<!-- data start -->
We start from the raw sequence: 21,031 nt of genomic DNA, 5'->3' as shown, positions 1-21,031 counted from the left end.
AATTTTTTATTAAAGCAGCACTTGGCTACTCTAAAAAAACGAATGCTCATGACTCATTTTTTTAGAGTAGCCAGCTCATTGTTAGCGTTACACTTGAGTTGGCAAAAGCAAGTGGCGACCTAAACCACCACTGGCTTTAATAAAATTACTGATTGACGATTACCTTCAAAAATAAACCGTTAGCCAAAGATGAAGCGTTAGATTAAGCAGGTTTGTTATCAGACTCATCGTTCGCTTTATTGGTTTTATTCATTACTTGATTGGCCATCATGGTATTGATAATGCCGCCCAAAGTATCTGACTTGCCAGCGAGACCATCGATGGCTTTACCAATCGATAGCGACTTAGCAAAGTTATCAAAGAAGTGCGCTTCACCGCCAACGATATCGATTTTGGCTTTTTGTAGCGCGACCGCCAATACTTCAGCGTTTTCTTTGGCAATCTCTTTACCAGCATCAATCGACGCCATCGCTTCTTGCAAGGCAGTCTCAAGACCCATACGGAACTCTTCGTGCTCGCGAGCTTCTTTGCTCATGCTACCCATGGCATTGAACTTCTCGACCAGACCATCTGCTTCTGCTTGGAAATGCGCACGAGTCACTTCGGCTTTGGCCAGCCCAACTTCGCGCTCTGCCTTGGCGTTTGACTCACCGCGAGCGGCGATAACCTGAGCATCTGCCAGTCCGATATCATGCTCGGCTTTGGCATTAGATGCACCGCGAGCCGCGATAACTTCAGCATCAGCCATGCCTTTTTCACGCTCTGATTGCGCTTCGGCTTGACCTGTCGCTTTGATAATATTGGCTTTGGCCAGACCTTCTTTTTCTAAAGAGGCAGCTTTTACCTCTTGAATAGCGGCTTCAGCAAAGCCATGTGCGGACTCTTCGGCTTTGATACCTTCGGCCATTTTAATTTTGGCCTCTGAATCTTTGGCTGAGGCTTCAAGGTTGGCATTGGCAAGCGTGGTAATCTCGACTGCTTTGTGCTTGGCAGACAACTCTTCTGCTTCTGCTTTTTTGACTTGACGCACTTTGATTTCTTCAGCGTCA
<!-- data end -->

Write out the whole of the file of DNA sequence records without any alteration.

We start from the raw sequence: 21,031 nt of genomic DNA, 5'->3' as shown, positions 1-21,031 counted from the left end.
AATTTTTTATTAAAGCAGCACTTGGCTACTCTAAAAAAACGAATGCTCATGACTCATTTTTTTAGAGTAGCCAGCTCATTGTTAGCGTTACACTTGAGTTGGCAAAAGCAAGTGGCGACCTAAACCACCACTGGCTTTAATAAAATTACTGATTGACGATTACCTTCAAAAATAAACCGTTAGCCAAAGATGAAGCGTTAGATTAAGCAGGTTTGTTATCAGACTCATCGTTCGCTTTATTGGTTTTATTCATTACTTGATTGGCCATCATGGTATTGATAATGCCGCCCAAAGTATCTGACTTGCCAGCGAGACCATCGATGGCTTTACCAATCGATAGCGACTTAGCAAAGTTATCAAAGAAGTGCGCTTCACCGCCAACGATATCGATTTTGGCTTTTTGTAGCGCGACCGCCAATACTTCAGCGTTTTCTTTGGCAATCTCTTTACCAGCATCAATCGACGCCATCGCTTCTTGCAAGGCAGTCTCAAGACCCATACGGAACTCTTCGTGCTCGCGAGCTTCTTTGCTCATGCTACCCATGGCATTGAACTTCTCGACCAGACCATCTGCTTCTGCTTGGAAATGCGCACGAGTCACTTCGGCTTTGGCCAGCCCAACTTCGCGCTCTGCCTTGGCGTTTGACTCACCGCGAGCGGCGATAACCTGAGCATCTGCCAGTCCGATATCATGCTCGGCTTTGGCATTAGATGCACCGCGAGCCGCGATAACTTCAGCATCAGCCATGCCTTTTTCACGCTCTGATTGCGCTTCGGCTTGACCTGTCGCTTTGATAATATTGGCTTTGGCCAGACCTTCTTTTTCTAAAGAGGCAGCTTTTACCTCTTGAATAGCGGCTTCAGCAAAGCCATGTGCGGACTCTTCGGCTTTGATACCTTCGGCCATTTTAATTTTGGCCTCTGAATCTTTGGCTGAGGCTTCAAGGTTGGCATTGGCAAGCGTGGTAATCTCGACTGCTTTGTGCTTGGCAGACAACTCTTCTGCTTCTGCTTTTTTGACTTGACGCACTTTGATTTCTTCAGCGTCA